By Gerardo Lopez, Clarion Staff Reporter
Vaping has been troubling school districts since its introduction due to its nature of looking like a pen or sometimes a USB device and also causing adolescents to become addicted to nicotine at a young age. It is a sensitive subject, and something that is not widely mentioned but largely seen. It is widespread at Kennedy, and other schools nationally. Vaping poses a significant problem to hall monitors and has caused them to restrict access to bathrooms and other areas used for vaping. Bathrooms have been affected the most, with many being closed during lunch and some during passing periods. Sometimes the bathrooms reek of smoke and are so crowded that students actually using toilets during passing periods may arrive late to class.
In recent years vaping has become even more dangerous for adolescents because anyone who vapes is at higher risk of contracting and suffering complications from COVID-19 – anyone who vapes has less immunity and is more likely to touch their face. The good news is that, during the shutdown of schools in 2020 – 2021, the number of adolescents who vape has gone down because most students were home and could not access vapes as much. Most adolescents who vape get their vapes from their friends so with the lockdown access to vapes declined since they could not get in touch with their friends and get more vapes.
The CA Healthy Kids Survey shows that vaping decreased from 9% in 2019 to 2% in 2021 for freshmen. This trend was also noticeable for juniors where vaping went from 12% in 2019 to 5% in 2021.The graph above shows that the vaping among students doubled from 2017 to 2019, and this trend was also seen nationwide according to an article by the Pew research center.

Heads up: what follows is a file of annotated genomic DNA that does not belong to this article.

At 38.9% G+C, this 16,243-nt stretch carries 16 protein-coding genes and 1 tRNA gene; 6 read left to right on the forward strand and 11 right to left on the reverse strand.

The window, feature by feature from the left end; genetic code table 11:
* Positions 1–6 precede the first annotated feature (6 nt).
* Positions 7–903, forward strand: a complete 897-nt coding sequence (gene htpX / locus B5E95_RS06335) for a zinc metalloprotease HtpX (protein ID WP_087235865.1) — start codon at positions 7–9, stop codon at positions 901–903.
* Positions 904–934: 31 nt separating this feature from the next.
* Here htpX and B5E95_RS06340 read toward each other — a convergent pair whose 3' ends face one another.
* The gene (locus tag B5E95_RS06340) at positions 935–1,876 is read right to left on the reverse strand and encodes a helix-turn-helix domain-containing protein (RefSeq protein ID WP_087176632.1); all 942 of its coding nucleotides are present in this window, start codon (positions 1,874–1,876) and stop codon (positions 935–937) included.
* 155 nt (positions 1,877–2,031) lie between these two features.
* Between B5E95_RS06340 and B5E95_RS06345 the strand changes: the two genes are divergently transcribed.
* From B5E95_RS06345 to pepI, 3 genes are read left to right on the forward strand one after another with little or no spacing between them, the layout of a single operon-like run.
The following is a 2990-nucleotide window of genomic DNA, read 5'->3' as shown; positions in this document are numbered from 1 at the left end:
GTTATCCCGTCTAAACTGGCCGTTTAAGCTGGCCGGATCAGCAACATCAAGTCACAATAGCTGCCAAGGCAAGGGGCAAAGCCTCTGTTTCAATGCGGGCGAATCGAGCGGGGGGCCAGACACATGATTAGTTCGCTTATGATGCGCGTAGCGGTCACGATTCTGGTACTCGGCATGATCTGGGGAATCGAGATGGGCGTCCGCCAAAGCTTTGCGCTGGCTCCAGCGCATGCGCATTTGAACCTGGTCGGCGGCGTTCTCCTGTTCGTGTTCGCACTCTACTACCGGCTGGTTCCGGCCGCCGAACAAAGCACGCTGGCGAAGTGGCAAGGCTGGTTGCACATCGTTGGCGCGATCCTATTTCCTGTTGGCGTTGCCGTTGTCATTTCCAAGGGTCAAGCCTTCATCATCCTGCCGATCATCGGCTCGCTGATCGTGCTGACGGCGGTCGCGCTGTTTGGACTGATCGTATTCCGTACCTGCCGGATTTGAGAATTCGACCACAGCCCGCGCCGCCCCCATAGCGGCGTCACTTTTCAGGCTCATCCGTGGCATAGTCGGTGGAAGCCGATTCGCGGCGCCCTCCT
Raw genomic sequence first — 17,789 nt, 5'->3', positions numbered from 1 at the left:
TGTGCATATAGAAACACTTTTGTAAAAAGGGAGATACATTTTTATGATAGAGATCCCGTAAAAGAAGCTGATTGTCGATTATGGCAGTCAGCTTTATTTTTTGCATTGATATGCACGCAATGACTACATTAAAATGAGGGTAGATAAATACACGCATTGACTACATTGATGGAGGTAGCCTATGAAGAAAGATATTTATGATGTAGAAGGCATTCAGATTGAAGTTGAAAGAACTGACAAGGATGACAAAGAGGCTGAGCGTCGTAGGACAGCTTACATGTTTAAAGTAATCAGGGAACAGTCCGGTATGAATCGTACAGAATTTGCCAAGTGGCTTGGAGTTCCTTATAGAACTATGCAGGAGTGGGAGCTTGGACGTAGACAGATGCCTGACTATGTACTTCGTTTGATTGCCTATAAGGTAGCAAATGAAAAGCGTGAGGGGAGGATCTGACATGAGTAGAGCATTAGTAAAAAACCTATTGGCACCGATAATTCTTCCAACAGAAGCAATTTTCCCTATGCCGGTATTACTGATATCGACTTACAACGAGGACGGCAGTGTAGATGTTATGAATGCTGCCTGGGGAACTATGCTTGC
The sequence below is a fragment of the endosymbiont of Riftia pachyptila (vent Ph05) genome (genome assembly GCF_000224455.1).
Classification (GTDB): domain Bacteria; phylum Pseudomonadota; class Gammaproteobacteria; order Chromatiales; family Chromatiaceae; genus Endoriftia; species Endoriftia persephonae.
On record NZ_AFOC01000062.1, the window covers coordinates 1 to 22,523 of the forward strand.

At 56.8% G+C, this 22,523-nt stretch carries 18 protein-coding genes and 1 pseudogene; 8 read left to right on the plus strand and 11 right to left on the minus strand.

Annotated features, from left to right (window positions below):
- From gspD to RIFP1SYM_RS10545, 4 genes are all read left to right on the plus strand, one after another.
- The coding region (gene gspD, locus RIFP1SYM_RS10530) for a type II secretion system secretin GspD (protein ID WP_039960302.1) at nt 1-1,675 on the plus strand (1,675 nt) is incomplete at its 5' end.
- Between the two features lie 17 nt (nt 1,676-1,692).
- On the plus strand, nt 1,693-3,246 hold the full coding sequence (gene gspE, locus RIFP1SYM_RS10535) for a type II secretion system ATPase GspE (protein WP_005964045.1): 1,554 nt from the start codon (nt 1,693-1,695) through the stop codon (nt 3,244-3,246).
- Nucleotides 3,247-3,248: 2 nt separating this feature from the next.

However, with the return of in-person learning the number of students who are vaping is perceived to have increased according to Robyn Mutchler, the head of discipline at Kennedy. With the return of in-person school students are able to meet with their older friends, those over the age of 18, and make them buy vapes. Mutchler also mentioned that flavored vapes are another cause of the increase because they are more addictive. With the increase of vaping among adolescents, the Kennedy administration has been taking preventive measures in order to control the spread of vaping: for example, closing bathrooms during passing periods and increasing patrols during passing periods around bathrooms, parking lots and the outskirts of the campus.
Students at Kennedy should not ever try to vape during or after school because vaping carries consequences that could have a grave . If a student vapes at Kennedy and is caught it is a suspendable offense that could affect the students chances of getting into college, since colleges see it on their record. If someone is seen vaping, it should be reported to a hall monitor or directly to the disciplinary office.Vaping could affect others through second-hand smoke, the smell of the smoke and peer pressure from students who vape. Vaping also makes them more vulnerable to diseases like the COVID-19 virus since vaping damages the lungs and could affect the chances of recovery.